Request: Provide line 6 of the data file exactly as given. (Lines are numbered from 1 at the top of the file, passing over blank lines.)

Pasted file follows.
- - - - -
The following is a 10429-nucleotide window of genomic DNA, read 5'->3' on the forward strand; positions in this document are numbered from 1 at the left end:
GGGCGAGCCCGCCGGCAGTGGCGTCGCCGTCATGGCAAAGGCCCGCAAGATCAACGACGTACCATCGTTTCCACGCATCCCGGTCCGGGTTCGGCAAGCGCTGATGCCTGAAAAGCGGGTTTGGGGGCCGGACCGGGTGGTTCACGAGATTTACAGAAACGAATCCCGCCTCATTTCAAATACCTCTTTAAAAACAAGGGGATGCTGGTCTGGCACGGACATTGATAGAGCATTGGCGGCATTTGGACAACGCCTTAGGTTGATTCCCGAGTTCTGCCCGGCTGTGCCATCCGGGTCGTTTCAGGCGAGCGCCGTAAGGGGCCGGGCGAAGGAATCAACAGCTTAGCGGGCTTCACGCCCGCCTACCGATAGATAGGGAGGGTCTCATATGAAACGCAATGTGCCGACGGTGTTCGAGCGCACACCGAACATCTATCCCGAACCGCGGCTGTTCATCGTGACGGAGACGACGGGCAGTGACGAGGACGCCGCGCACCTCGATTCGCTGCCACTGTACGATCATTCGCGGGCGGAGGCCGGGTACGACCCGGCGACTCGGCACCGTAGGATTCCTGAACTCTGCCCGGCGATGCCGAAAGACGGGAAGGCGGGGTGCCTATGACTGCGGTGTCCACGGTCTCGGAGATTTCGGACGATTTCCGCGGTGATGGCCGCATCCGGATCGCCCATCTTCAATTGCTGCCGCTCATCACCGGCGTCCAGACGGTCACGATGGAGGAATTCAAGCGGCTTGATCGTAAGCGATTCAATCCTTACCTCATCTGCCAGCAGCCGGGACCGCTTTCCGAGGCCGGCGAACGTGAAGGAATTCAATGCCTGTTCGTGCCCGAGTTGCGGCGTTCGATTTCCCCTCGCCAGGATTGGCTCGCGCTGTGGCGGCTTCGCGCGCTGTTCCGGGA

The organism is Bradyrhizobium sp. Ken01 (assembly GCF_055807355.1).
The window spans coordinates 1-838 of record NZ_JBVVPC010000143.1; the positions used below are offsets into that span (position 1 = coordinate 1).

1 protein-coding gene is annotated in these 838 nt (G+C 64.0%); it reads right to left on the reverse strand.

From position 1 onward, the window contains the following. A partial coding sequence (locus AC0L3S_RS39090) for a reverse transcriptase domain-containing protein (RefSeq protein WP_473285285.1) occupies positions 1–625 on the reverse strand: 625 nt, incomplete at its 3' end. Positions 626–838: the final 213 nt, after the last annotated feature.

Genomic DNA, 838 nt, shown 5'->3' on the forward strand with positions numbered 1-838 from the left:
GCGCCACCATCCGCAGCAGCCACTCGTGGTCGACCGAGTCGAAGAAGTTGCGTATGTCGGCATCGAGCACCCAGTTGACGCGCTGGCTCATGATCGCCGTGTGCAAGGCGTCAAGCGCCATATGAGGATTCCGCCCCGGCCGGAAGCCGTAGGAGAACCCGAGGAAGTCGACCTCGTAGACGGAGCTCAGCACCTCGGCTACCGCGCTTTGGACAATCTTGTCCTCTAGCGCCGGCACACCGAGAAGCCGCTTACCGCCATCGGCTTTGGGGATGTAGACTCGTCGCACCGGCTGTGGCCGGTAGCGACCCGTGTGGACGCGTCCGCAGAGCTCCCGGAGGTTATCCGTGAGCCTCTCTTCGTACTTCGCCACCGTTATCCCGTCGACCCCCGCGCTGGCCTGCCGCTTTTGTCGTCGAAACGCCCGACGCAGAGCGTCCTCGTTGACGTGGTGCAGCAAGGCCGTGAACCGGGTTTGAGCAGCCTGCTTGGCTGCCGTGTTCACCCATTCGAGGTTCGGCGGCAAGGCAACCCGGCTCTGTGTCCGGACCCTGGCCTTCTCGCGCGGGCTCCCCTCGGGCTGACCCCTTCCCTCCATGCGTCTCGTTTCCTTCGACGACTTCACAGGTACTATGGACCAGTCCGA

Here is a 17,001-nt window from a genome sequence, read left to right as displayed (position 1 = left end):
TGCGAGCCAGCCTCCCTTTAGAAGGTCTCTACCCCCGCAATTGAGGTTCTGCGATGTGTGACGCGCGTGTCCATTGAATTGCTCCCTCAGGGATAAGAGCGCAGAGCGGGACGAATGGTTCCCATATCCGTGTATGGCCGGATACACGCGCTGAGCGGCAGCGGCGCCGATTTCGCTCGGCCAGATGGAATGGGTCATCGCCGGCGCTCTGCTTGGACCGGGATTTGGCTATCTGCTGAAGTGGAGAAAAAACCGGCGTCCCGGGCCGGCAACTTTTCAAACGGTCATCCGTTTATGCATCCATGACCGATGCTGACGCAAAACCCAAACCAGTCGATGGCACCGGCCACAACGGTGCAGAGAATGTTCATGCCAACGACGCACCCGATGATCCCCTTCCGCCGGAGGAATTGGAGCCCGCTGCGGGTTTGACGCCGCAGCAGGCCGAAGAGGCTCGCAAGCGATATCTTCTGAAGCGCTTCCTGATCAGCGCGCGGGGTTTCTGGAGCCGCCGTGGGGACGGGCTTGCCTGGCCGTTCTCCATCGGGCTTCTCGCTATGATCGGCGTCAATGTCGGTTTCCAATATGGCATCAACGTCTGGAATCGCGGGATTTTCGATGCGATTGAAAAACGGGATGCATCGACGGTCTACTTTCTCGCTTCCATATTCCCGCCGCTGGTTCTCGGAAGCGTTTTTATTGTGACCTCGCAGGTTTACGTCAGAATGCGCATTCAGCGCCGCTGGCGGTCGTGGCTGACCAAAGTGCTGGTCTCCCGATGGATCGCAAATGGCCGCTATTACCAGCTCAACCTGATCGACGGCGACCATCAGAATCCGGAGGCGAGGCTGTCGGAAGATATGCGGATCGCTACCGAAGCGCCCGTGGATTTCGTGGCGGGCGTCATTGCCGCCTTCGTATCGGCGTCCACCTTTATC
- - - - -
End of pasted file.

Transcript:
From position 1 onward, the window contains the following. A partial coding sequence (locus AC0L3S_RS39090) for a reverse transcriptase domain-containing protein (RefSeq protein WP_473285285.1) occupies positions 1–625 on the reverse strand: 625 nt, incomplete at its 3' end. Positions 626–838: the final 213 nt, after the last annotated feature.